Desperate times call for desperate rhetoric

Nicolas Sarkozy remains the favorite in Sunday’s French presidential election but, as the Washington Post points out, he’s no favorite in the gang-ridden, heavily-minority suburbs of Paris. And his opponent, the opportunistic Segolene Royal, is playing this card as she tries desperately to catch up with Sarkozy. First, she has campaigned tirelessly for votes in these neighborhoods. Her voter registration campaigns pumped up turnout in the Senie-Saint-Denis department, where the 2005 riots began, from 64 percent in 2002 to 82 percent this year. And she outpolled Sarkozy in the first round by 42-20 percent in this department, her best showing anywhere in France.
Second, Royal is warning other voters that a Sarkozy victory will bring new riots. “It is my responsibility,” she intoned yesterday, “to alert people to the risk of [Sarkozy’s] candidature with regards to the violence and brutality that would be unleashed in the country [if he won].” Going further, Royal flatly predicted that a Sarkozy victory actually would produce violence.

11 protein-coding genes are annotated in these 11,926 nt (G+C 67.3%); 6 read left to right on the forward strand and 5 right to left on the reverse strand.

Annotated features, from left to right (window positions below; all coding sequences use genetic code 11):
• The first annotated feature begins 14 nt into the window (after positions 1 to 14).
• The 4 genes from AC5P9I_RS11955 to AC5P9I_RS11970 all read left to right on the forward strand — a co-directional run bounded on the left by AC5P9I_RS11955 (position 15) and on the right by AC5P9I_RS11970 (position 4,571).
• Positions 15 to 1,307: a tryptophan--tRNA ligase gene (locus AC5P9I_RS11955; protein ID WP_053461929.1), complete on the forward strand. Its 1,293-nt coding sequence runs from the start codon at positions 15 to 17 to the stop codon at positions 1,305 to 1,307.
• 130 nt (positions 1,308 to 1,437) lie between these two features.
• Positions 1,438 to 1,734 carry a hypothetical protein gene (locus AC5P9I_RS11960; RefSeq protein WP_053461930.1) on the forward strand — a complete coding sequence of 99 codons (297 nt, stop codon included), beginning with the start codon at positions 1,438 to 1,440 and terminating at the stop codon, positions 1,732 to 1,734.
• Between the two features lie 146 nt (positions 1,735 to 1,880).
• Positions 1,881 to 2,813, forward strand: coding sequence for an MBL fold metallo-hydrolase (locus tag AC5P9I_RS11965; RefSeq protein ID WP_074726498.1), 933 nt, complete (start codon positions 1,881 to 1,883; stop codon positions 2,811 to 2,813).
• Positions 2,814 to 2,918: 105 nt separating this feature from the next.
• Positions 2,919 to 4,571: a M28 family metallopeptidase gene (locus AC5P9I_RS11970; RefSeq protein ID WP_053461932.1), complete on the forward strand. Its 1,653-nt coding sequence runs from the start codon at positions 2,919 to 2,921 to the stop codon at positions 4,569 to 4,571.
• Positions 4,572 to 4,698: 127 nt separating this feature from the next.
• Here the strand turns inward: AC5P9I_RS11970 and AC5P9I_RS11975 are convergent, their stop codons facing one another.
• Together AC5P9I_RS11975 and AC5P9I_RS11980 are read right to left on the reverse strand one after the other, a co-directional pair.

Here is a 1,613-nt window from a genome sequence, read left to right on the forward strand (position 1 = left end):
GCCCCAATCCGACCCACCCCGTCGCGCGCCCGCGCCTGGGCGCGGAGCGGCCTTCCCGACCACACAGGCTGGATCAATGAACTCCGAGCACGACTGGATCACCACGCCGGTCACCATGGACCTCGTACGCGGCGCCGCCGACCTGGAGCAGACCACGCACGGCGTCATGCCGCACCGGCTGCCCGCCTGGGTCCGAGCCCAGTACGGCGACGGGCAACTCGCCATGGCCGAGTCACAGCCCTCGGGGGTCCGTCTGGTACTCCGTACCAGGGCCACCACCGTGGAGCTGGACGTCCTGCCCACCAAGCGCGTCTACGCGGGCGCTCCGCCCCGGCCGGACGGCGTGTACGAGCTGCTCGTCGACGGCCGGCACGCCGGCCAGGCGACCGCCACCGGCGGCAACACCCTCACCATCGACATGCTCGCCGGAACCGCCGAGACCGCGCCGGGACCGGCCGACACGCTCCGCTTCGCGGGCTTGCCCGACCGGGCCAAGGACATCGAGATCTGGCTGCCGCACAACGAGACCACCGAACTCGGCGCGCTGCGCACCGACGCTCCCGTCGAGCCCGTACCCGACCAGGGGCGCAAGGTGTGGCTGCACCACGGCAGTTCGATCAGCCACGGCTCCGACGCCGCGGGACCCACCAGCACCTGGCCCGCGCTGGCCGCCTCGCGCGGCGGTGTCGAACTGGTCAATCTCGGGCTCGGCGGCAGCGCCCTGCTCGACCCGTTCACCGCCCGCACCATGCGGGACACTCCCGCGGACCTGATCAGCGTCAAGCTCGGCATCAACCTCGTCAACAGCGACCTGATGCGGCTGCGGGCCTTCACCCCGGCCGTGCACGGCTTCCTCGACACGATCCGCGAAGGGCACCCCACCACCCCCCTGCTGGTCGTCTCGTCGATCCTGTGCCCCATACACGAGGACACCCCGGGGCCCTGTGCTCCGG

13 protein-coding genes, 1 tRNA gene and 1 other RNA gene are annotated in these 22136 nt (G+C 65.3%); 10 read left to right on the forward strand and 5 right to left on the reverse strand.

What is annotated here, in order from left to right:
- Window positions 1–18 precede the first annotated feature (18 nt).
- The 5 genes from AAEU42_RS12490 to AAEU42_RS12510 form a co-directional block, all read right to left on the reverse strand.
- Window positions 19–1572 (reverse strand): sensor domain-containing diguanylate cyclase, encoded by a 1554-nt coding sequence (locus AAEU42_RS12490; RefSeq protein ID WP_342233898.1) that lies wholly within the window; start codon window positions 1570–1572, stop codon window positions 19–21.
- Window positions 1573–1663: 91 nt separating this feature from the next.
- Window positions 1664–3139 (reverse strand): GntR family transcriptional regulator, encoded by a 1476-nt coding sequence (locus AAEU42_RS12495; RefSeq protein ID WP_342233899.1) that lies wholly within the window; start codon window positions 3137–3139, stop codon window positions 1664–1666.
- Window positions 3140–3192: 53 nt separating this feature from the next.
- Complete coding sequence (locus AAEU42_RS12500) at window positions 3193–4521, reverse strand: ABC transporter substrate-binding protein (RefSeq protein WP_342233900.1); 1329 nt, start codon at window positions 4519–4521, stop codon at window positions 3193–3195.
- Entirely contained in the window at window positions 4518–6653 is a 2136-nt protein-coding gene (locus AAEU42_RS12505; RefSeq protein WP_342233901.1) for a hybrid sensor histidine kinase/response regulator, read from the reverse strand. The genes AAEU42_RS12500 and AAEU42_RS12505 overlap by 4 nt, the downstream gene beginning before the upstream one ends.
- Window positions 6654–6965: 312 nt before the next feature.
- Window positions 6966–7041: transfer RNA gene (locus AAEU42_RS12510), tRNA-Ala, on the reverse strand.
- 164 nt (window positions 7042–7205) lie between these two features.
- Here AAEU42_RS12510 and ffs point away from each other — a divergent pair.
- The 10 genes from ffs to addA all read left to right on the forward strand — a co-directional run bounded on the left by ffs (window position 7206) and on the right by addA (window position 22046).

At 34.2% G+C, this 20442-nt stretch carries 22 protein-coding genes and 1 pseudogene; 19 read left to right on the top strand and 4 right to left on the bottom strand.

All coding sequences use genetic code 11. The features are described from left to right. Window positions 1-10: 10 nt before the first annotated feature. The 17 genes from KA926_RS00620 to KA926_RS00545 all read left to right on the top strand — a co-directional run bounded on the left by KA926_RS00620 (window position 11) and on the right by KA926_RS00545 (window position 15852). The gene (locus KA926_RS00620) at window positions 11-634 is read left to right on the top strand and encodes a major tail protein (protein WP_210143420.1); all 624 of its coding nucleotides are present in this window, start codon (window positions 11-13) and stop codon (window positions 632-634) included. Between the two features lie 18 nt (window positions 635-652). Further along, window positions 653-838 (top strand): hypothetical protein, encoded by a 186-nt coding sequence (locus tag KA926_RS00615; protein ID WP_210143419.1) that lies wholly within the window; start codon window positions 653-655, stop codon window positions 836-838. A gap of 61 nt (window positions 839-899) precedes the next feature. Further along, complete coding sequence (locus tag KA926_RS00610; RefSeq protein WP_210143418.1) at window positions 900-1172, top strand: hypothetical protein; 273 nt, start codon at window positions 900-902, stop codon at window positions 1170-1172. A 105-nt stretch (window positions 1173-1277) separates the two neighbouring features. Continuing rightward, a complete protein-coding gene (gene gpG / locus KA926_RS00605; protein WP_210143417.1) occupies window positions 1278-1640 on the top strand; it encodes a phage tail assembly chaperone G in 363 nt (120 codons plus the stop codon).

In fairness, Royal isn’t the only one predicting this. The Post quotes the 18 year-old son of Senegalese immigrants as saying, “there are going to riots if Sarkozy is elected.” And an “unemployed economist” whose parents emigrated from Cameroon showed an exquisite appreciation of democracay when he told the Post that the people in his neighborhood were willing to put their faith in the ballot box but that “if Sarkozy is elected, it means we haven’t been heard, and we’ll trash everything.”
Meanwhile the latest polls have Sarkozy up by 9 to 10 percentage points.
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